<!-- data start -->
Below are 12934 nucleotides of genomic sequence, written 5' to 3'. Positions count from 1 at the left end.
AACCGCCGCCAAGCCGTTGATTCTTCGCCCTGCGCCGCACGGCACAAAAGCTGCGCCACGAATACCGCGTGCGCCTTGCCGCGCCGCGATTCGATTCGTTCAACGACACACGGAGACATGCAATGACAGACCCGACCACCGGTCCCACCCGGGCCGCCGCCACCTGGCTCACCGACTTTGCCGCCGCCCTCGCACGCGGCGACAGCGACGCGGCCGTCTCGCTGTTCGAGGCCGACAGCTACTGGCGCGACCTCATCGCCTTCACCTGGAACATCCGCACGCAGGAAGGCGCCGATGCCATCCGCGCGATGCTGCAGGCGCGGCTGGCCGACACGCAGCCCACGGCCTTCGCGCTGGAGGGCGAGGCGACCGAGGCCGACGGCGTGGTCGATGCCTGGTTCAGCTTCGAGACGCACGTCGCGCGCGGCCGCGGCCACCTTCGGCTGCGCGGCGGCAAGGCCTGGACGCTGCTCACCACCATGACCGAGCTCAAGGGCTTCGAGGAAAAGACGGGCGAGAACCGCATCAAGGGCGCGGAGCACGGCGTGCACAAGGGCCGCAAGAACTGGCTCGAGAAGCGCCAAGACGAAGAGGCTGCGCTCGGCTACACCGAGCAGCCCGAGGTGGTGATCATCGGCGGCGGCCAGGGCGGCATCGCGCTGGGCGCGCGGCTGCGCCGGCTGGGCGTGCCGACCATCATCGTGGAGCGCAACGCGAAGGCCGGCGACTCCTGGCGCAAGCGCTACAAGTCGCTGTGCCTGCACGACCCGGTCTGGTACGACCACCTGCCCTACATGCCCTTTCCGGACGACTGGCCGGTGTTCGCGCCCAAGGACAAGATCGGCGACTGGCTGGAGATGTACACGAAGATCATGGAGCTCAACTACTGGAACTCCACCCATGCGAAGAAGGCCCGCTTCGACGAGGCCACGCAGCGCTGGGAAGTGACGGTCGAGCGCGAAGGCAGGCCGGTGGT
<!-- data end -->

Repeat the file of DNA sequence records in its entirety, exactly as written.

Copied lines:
Below are 12934 nucleotides of genomic sequence, written 5' to 3'. Positions count from 1 at the left end.
AACCGCCGCCAAGCCGTTGATTCTTCGCCCTGCGCCGCACGGCACAAAAGCTGCGCCACGAATACCGCGTGCGCCTTGCCGCGCCGCGATTCGATTCGTTCAACGACACACGGAGACATGCAATGACAGACCCGACCACCGGTCCCACCCGGGCCGCCGCCACCTGGCTCACCGACTTTGCCGCCGCCCTCGCACGCGGCGACAGCGACGCGGCCGTCTCGCTGTTCGAGGCCGACAGCTACTGGCGCGACCTCATCGCCTTCACCTGGAACATCCGCACGCAGGAAGGCGCCGATGCCATCCGCGCGATGCTGCAGGCGCGGCTGGCCGACACGCAGCCCACGGCCTTCGCGCTGGAGGGCGAGGCGACCGAGGCCGACGGCGTGGTCGATGCCTGGTTCAGCTTCGAGACGCACGTCGCGCGCGGCCGCGGCCACCTTCGGCTGCGCGGCGGCAAGGCCTGGACGCTGCTCACCACCATGACCGAGCTCAAGGGCTTCGAGGAAAAGACGGGCGAGAACCGCATCAAGGGCGCGGAGCACGGCGTGCACAAGGGCCGCAAGAACTGGCTCGAGAAGCGCCAAGACGAAGAGGCTGCGCTCGGCTACACCGAGCAGCCCGAGGTGGTGATCATCGGCGGCGGCCAGGGCGGCATCGCGCTGGGCGCGCGGCTGCGCCGGCTGGGCGTGCCGACCATCATCGTGGAGCGCAACGCGAAGGCCGGCGACTCCTGGCGCAAGCGCTACAAGTCGCTGTGCCTGCACGACCCGGTCTGGTACGACCACCTGCCCTACATGCCCTTTCCGGACGACTGGCCGGTGTTCGCGCCCAAGGACAAGATCGGCGACTGGCTGGAGATGTACACGAAGATCATGGAGCTCAACTACTGGAACTCCACCCATGCGAAGAAGGCCCGCTTCGACGAGGCCACGCAGCGCTGGGAAGTGACGGTCGAGCGCGAAGGCAGGCCGGTGGT